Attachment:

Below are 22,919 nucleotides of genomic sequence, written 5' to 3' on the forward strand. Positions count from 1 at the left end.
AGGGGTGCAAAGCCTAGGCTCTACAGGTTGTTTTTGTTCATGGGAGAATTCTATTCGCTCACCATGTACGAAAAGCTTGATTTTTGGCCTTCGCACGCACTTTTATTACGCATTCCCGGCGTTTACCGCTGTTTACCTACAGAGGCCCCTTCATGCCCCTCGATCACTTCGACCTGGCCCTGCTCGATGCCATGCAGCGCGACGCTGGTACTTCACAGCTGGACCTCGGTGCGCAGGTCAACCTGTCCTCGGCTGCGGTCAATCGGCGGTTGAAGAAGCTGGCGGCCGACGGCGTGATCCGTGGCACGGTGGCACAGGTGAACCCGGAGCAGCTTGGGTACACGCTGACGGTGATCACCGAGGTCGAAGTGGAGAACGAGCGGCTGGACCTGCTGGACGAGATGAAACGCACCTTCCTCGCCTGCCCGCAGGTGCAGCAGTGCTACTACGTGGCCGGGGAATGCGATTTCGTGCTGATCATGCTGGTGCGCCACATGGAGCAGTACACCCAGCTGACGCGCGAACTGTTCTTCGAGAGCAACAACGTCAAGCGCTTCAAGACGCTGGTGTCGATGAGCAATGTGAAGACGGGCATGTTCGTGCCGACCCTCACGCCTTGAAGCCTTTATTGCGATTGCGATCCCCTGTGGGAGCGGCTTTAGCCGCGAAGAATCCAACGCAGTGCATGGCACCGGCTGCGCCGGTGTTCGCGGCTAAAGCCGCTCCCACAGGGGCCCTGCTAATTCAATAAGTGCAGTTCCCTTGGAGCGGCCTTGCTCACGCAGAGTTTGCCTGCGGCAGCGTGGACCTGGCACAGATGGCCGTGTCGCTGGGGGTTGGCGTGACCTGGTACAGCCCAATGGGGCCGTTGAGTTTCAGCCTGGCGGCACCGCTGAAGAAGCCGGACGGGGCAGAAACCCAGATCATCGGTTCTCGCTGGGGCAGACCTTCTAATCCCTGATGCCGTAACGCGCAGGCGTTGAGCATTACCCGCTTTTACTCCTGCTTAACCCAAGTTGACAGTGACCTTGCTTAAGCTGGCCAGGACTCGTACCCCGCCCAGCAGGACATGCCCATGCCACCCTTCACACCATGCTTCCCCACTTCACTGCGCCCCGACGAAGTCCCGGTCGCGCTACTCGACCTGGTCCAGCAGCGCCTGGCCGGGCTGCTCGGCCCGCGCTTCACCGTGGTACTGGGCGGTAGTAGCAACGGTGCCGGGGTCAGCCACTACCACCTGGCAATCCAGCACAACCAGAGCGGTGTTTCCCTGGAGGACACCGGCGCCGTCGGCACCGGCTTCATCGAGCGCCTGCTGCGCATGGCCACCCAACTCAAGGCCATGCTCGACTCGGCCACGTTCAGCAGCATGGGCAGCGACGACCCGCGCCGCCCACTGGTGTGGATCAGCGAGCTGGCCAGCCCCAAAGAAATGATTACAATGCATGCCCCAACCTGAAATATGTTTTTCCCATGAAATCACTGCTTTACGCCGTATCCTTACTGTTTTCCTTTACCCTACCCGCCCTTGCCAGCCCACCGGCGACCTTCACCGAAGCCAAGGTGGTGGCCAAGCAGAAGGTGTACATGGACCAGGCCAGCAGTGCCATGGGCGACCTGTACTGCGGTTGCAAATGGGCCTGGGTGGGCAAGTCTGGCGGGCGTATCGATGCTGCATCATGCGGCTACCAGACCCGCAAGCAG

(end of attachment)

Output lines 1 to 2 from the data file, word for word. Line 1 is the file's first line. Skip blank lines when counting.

Below are 22,919 nucleotides of genomic sequence, written 5' to 3' on the forward strand. Positions count from 1 at the left end.
AGGGGTGCAAAGCCTAGGCTCTACAGGTTGTTTTTGTTCATGGGAGAATTCTATTCGCTCACCATGTACGAAAAGCTTGATTTTTGGCCTTCGCACGCACTTTTATTACGCATTCCCGGCGTTTACCGCTGTTTACCTACAGAGGCCCCTTCATGCCCCTCGATCACTTCGACCTGGCCCTGCTCGATGCCATGCAGCGCGACGCTGGTACTTCACAGCTGGACCTCGGTGCGCAGGTCAACCTGTCCTCGGCTGCGGTCAATCGGCGGTTGAAGAAGCTGGCGGCCGACGGCGTGATCCGTGGCACGGTGGCACAGGTGAACCCGGAGCAGCTTGGGTACACGCTGACGGTGATCACCGAGGTCGAAGTGGAGAACGAGCGGCTGGACCTGCTGGACGAGATGAAACGCACCTTCCTCGCCTGCCCGCAGGTGCAGCAGTGCTACTACGTGGCCGGGGAATGCGATTTCGTGCTGATCATGCTGGTGCGCCACATGGAGCAGTACACCCAGCTGACGCGCGAACTGTTCTTCGAGAGCAACAACGTCAAGCGCTTCAAGACGCTGGTGTCGATGAGCAATGTGAAGACGGGCATGTTCGTGCCGACCCTCACGCCTTGAAGCCTTTATTGCGATTGCGATCCCCTGTGGGAGCGGCTTTAGCCGCGAAGAATCCAACGCAGTGCATGGCACCGGCTGCGCCGGTGTTCGCGGCTAAAGCCGCTCCCACAGGGGCCCTGCTAATTCAATAAGTGCAGTTCCCTTGGAGCGGCCTTGCTCACGCAGAGTTTGCCTGCGGCAGCGTGGACCTGGCACAGATGGCCGTGTCGCTGGGGGTTGGCGTGACCTGGTACAGCCCAATGGGGCCGTTGAGTTTCAGCCTGGCGGCACCGCTGAAGAAGCCGGACGGGGCAGAAACCCAGATCATCGGTTCTCGCTGGGGCAGACCTTCTAATCCCTGATGCCGTAACGCGCAGGCGTTGAGCATTACCCGCTTTTACTCCTGCTTAACCCAAGTTGACAGTGACCTTGCTTAAGCTGGCCAGGACTCGTACCCCGCCCAGCAGGACATGCCCATGCCACCCTTCACACCATGCTTCCCCACTTCACTGCGCCCCGACGAAGTCCCGGTCGCGCTACTCGACCTGGTCCAGCAGCGCCTGGCCGGGCTGCTCGGCCCGCGCTTCACCGTGGTACTGGGCGGTAGTAGCAACGGTGCCGGGGTCAGCCACTACCACCTGGCAATCCAGCACAACCAGAGCGGTGTTTCCCTGGAGGACACCGGCGCCGTCGGCACCGGCTTCATCGAGCGCCTGCTGCGCATGGCCACCCAACTCAAGGCCATGCTCGACTCGGCCACGTTCAGCAGCATGGGCAGCGACGACCCGCGCCGCCCACTGGTGTGGATCAGCGAGCTGGCCAGCCCCAAAGAAATGATTACAATGCATGCCCCAACCTGAAATATGTTTTTCCCATGAAATCACTGCTTTACGCCGTATCCTTACTGTTTTCCTTTACCCTACCCGCCCTTGCCAGCCCACCGGCGACCTTCACCGAAGCCAAGGTGGTGGCCAAGCAGAAGGTGTACATGGACCAGGCCAGCAGTGCCATGGGCGACCTGTACTGCGGTTGCAAATGGGCCTGGGTGGGCAAGTCTGGCGGGCGTATCGATGCTGCATCATGCGGCTACCAGACCCGCAAGCAG